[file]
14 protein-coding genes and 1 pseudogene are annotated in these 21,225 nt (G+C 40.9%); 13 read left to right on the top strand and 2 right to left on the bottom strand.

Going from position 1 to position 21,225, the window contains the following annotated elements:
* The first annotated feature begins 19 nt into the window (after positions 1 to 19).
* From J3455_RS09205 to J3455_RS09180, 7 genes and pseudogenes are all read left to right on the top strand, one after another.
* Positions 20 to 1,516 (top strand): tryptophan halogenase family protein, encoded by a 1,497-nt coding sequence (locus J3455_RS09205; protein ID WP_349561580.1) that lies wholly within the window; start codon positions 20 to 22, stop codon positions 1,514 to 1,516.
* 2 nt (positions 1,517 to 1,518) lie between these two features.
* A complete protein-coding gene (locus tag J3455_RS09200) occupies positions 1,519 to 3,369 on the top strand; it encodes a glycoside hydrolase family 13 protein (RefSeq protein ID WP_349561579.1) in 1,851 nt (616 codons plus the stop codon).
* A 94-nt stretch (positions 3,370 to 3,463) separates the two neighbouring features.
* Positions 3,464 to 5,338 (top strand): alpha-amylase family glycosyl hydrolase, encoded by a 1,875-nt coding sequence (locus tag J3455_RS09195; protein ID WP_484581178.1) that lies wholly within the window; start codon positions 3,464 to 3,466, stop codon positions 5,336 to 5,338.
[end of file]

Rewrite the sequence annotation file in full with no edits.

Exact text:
14 protein-coding genes and 1 pseudogene are annotated in these 21,225 nt (G+C 40.9%); 13 read left to right on the top strand and 2 right to left on the bottom strand.

Going from position 1 to position 21,225, the window contains the following annotated elements:
* The first annotated feature begins 19 nt into the window (after positions 1 to 19).
* From J3455_RS09205 to J3455_RS09180, 7 genes and pseudogenes are all read left to right on the top strand, one after another.
* Positions 20 to 1,516 (top strand): tryptophan halogenase family protein, encoded by a 1,497-nt coding sequence (locus J3455_RS09205; protein ID WP_349561580.1) that lies wholly within the window; start codon positions 20 to 22, stop codon positions 1,514 to 1,516.
* 2 nt (positions 1,517 to 1,518) lie between these two features.
* A complete protein-coding gene (locus tag J3455_RS09200) occupies positions 1,519 to 3,369 on the top strand; it encodes a glycoside hydrolase family 13 protein (RefSeq protein ID WP_349561579.1) in 1,851 nt (616 codons plus the stop codon).
* A 94-nt stretch (positions 3,370 to 3,463) separates the two neighbouring features.
* Positions 3,464 to 5,338 (top strand): alpha-amylase family glycosyl hydrolase, encoded by a 1,875-nt coding sequence (locus tag J3455_RS09195; protein ID WP_484581178.1) that lies wholly within the window; start codon positions 3,464 to 3,466, stop codon positions 5,336 to 5,338.